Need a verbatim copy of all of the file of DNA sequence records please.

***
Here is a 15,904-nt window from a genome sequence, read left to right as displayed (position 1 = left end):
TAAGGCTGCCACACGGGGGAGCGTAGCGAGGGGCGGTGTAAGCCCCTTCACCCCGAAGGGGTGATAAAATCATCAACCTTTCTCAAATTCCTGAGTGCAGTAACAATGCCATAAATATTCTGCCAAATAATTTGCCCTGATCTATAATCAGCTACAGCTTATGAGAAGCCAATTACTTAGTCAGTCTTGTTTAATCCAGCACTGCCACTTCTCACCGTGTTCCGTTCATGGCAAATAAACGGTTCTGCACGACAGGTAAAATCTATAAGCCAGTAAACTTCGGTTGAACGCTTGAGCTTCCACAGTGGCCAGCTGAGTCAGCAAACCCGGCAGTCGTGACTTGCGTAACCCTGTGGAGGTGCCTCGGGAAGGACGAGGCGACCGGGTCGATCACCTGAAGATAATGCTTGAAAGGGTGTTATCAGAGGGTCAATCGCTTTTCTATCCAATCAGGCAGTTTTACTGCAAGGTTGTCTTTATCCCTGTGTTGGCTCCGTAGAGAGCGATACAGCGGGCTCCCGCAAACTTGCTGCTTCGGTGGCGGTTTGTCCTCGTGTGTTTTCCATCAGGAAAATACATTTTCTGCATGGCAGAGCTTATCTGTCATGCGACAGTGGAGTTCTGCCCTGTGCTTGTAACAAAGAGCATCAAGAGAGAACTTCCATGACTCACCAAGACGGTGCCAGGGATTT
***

Here is a 15,904-nt window from a genome sequence, read left to right as displayed (position 1 = left end):
TAAGGCTGCCACACGGGGGAGCGTAGCGAGGGGCGGTGTAAGCCCCTTCACCCCGAAGGGGTGATAAAATCATCAACCTTTCTCAAATTCCTGAGTGCAGTAACAATGCCATAAATATTCTGCCAAATAATTTGCCCTGATCTATAATCAGCTACAGCTTATGAGAAGCCAATTACTTAGTCAGTCTTGTTTAATCCAGCACTGCCACTTCTCACCGTGTTCCGTTCATGGCAAATAAACGGTTCTGCACGACAGGTAAAATCTATAAGCCAGTAAACTTCGGTTGAACGCTTGAGCTTCCACAGTGGCCAGCTGAGTCAGCAAACCCGGCAGTCGTGACTTGCGTAACCCTGTGGAGGTGCCTCGGGAAGGACGAGGCGACCGGGTCGATCACCTGAAGATAATGCTTGAAAGGGTGTTATCAGAGGGTCAATCGCTTTTCTATCCAATCAGGCAGTTTTACTGCAAGGTTGTCTTTATCCCTGTGTTGGCTCCGTAGAGAGCGATACAGCGGGCTCCCGCAAACTTGCTGCTTCGGTGGCGGTTTGTCCTCGTGTGTTTTCCATCAGGAAAATACATTTTCTGCATGGCAGAGCTTATCTGTCATGCGACAGTGGAGTTCTGCCCTGTGCTTGTAACAAAGAGCATCAAGAGAGAACTTCCATGACTCACCAAGACGGTGCCAGGGATTT